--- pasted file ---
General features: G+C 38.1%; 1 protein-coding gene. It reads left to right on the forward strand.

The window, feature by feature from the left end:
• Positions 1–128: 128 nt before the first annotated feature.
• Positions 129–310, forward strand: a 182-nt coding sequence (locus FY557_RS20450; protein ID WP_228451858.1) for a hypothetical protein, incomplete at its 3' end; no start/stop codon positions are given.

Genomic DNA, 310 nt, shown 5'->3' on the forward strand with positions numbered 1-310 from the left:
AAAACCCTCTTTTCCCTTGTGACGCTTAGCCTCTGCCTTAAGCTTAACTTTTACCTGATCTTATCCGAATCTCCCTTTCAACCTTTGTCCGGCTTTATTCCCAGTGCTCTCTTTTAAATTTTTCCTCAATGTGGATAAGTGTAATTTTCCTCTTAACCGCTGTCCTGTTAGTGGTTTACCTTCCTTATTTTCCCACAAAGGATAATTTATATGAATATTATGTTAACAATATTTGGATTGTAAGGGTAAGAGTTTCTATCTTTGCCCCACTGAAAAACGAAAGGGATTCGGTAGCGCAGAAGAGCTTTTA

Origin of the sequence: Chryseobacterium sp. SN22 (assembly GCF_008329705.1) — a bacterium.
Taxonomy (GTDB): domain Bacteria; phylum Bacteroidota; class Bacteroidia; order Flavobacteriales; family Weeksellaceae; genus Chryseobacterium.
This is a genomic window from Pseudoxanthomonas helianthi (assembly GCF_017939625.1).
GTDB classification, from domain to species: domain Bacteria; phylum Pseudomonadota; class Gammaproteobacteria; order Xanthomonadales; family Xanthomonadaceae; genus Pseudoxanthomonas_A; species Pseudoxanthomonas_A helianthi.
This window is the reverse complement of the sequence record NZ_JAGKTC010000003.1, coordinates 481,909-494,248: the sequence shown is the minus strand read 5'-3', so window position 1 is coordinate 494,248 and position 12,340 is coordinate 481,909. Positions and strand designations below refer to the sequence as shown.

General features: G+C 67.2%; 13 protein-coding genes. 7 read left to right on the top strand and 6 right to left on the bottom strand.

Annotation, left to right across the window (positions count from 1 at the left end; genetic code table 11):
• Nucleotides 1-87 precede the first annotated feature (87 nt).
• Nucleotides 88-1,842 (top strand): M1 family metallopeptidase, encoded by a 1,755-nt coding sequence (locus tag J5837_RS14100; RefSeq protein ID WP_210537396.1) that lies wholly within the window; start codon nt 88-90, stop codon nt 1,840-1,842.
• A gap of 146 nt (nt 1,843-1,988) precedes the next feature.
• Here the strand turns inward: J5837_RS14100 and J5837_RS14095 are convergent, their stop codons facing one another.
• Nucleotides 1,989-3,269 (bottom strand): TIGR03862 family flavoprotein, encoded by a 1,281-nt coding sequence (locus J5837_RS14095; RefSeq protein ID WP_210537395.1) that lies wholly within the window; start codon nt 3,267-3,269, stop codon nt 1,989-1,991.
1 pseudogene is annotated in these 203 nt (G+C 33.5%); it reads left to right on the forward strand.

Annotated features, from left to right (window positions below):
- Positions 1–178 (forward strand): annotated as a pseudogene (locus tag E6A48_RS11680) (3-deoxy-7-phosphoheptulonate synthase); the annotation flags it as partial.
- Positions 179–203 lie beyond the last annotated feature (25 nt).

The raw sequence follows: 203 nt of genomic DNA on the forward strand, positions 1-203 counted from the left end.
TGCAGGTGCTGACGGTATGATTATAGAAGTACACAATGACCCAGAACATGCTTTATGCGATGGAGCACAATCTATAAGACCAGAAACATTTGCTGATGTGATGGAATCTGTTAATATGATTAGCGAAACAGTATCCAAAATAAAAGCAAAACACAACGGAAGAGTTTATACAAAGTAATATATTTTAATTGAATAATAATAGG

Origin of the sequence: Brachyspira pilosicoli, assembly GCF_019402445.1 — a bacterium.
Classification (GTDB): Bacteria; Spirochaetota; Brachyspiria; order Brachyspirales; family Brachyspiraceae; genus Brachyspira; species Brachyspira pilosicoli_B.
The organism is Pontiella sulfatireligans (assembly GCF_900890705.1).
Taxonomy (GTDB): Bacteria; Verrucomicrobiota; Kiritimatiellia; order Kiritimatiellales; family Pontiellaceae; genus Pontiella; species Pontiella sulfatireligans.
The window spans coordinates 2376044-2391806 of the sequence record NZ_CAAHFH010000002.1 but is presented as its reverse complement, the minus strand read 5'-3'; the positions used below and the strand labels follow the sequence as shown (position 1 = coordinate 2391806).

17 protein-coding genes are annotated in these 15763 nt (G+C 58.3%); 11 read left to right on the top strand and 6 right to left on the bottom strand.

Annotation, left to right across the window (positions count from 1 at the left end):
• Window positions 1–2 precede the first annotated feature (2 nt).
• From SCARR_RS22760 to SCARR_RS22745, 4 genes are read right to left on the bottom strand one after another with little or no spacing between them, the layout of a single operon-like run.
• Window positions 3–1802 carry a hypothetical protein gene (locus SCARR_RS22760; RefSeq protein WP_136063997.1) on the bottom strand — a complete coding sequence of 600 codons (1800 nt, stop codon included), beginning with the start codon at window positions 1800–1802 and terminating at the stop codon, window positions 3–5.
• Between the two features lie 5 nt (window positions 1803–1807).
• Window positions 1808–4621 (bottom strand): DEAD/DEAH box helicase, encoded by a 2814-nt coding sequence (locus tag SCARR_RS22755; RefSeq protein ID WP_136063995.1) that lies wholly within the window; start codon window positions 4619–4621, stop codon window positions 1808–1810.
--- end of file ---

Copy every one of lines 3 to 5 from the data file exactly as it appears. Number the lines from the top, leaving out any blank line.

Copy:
• Positions 1–128: 128 nt before the first annotated feature.
• Positions 129–310, forward strand: a 182-nt coding sequence (locus FY557_RS20450; protein ID WP_228451858.1) for a hypothetical protein, incomplete at its 3' end; no start/stop codon positions are given.

Genomic DNA, 310 nt, shown 5'->3' on the forward strand with positions numbered 1-310 from the left: